*Before we delve deeper- when we’re discussing a topic as vast and sensitive as diversity, it’s worth acknowledging intersectionality – gender and ethnic heritage aren’t isolated, there’s a whole spectrum of diversity. It’s worth keeping that in mind and thinking about how all individual experience is different and intersectional. For example, a man from a BAME background will have a different experience to a woman from a white ethnic background.*
Let’s kick things off with some sobering stats – according to data collected by the Department of Culture, Media and Sport, a whopping 88.8% of employees in the digital sector are from a white ethnic group.
We wrote an article 3 years ago, where the figure was 93.3% – a step in the right direction, but slow nonetheless! And when it comes to gender, women are taking up less than 40% of roles.
Similar to a large proportion of the private sector, the digital industry has a distinct lack of gender and racial diversity.
And ‘digital’ is an umbrella term that covers a wide variety of functions – all having a big impact on the way that we live, work and play. Crafting digital products/services with the input of a predominantly select group means that we’re missing out on so much talent and diversity of thought.
Like the people behind them, the products that we create aren’t free of ideology, bias or prejudice. That’s why having more diverse teams at every level of development in a digital company means that end products and services can better reflect users and wider society.
Considering the skills gap in digital industries and tech fields, it’s imperative that this gap is addressed, so that the UK sector can compete and we can encourage more young people from all backgrounds to engage with the digital sector and enjoy challenging well-paying jobs.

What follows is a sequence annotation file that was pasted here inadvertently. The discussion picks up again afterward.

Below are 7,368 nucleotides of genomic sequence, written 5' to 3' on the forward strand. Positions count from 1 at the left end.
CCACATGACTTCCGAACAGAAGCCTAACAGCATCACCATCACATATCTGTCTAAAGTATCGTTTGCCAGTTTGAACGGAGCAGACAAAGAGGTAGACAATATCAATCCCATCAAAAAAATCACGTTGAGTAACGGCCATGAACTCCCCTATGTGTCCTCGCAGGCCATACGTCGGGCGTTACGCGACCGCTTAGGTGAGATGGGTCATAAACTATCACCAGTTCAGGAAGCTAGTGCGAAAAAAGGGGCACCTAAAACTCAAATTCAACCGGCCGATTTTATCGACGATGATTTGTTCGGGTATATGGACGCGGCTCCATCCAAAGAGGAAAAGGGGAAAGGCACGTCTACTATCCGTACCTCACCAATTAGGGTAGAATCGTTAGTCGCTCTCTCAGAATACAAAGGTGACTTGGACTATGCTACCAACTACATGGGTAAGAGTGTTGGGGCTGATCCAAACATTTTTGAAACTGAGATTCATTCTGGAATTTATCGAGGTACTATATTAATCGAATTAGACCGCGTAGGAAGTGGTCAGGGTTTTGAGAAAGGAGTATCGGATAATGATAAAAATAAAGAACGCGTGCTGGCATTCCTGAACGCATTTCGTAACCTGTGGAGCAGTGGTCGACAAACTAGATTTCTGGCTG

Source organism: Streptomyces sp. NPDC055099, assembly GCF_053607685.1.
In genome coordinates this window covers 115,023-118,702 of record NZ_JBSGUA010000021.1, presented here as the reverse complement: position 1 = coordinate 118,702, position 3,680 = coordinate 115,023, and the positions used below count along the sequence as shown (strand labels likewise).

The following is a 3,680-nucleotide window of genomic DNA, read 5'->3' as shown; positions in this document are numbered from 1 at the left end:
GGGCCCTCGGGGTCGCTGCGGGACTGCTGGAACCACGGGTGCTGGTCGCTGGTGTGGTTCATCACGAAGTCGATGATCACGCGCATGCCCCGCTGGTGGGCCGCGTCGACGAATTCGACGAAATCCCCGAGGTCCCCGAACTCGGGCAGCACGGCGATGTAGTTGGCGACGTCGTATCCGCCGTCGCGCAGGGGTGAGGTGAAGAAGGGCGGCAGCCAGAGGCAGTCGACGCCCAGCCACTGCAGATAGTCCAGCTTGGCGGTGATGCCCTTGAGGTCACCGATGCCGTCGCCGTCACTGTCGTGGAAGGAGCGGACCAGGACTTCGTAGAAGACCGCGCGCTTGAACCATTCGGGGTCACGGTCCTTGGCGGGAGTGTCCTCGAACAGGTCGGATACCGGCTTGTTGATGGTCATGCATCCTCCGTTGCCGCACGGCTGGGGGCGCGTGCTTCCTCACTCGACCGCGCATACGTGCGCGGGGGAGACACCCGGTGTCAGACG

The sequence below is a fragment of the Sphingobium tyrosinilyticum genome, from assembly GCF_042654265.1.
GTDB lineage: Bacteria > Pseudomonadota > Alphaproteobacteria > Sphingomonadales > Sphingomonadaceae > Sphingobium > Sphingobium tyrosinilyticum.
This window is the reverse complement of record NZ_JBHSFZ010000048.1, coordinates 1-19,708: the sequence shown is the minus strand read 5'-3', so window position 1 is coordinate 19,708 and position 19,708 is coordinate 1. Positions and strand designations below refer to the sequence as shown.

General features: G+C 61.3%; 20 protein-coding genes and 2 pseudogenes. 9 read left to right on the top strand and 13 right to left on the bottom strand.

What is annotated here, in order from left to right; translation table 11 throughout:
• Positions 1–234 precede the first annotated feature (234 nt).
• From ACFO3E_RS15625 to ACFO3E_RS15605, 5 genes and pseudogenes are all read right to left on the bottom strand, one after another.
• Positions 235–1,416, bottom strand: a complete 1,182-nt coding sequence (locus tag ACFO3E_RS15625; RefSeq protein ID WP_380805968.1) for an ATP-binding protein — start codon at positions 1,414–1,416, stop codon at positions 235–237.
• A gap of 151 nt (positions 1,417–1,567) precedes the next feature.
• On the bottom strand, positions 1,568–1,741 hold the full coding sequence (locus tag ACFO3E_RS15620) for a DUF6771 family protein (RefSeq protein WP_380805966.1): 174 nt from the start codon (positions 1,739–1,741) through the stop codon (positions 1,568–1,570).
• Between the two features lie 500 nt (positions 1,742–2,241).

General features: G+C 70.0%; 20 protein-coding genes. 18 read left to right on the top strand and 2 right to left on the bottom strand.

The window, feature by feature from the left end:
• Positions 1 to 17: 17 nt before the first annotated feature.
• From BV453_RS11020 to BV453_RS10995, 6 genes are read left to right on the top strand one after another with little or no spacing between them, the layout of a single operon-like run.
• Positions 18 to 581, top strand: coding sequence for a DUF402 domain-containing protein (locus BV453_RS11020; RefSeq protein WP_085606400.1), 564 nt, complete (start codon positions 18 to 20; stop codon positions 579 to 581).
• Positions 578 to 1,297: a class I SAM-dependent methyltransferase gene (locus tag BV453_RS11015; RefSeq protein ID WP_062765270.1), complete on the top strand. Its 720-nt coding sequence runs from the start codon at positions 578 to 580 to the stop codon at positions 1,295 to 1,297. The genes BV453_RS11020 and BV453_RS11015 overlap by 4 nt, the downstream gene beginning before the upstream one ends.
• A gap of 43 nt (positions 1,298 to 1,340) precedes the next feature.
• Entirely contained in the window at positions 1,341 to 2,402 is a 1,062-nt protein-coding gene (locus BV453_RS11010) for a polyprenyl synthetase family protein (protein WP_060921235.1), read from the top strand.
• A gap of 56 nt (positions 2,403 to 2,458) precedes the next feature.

But, putting sales and user experience to one side for a second, on a human level, encouraging more inclusivity in the digital industry is simply the decent thing to do. Diversity and Inclusion shouldn’t just be a side-project; it’s something that is part of a wider cultural change and critical to future success.
A few reasons that jump out for a lack of diversity in the digital industry:
Recent developments by the government are encouraging, but do they go far enough? The Tech Talent Charter’s been proposed by Matt Hancock, the Digital and Culture Sec and it urges companies to sign up to an initiative to tackle the gender imbalance in the industry.
The Charter means that companies must include women on interview shortlists when possible and report data for annual diversity reports. Lots of large tech companies have already signed up, including Dell, Sage and Cisco.
More transparency is all well and good, but on a more fundamental level, companies need to make their workplaces more inclusive. Quotas, concrete policy, stamping out harassment, addressing the gender pay gap and a real commitment to encouraging women into the digital sector is crucial.
And this should be combined with every day, micro-level changes too – preventing a ‘laddish’ groupthink, encouraging a female colleague to go for a senior position, listening to the concerns of women in the workplace and generally helping to build a respectful, comfortable environment.
But the gender imbalance in tech starts all the way back in the UK primary, secondary and higher education systems, so this is where the most important work needs to be done.
In fact, recent estimates have found that 50,000 girls turn away from STEM (Science, Technology, Engineering, Maths) subjects every year, despite out-performing boys across most GCSE subjects and more so in STEM than other subjects.
The jump from GCSE to A-Level sees only 18% of girls continue from GCSE to take a STEM subject at A-Level.
Only 5.5% of individuals who complete STEM apprenticeships are women and 24% of graduates in core STEM subjects are women.
Something’s got to give.
The STEM employee shortfall is thought to be 69,000 a year – if more women were encouraged to take on the subjects that lead to digital jobs, the gap could be narrowed. Eileen Burbidge from TechCity, states that being more inclusive of BAME candidates and women widens the talent pool and does more to address the skills gap.
The fact remains, that there’s still a lack of diversity in the UK digital sector, but while gender imbalance is being acknowledged with the Tech Talent Charter, there’s still an absence of dynamic stats on diversity in the tech sector.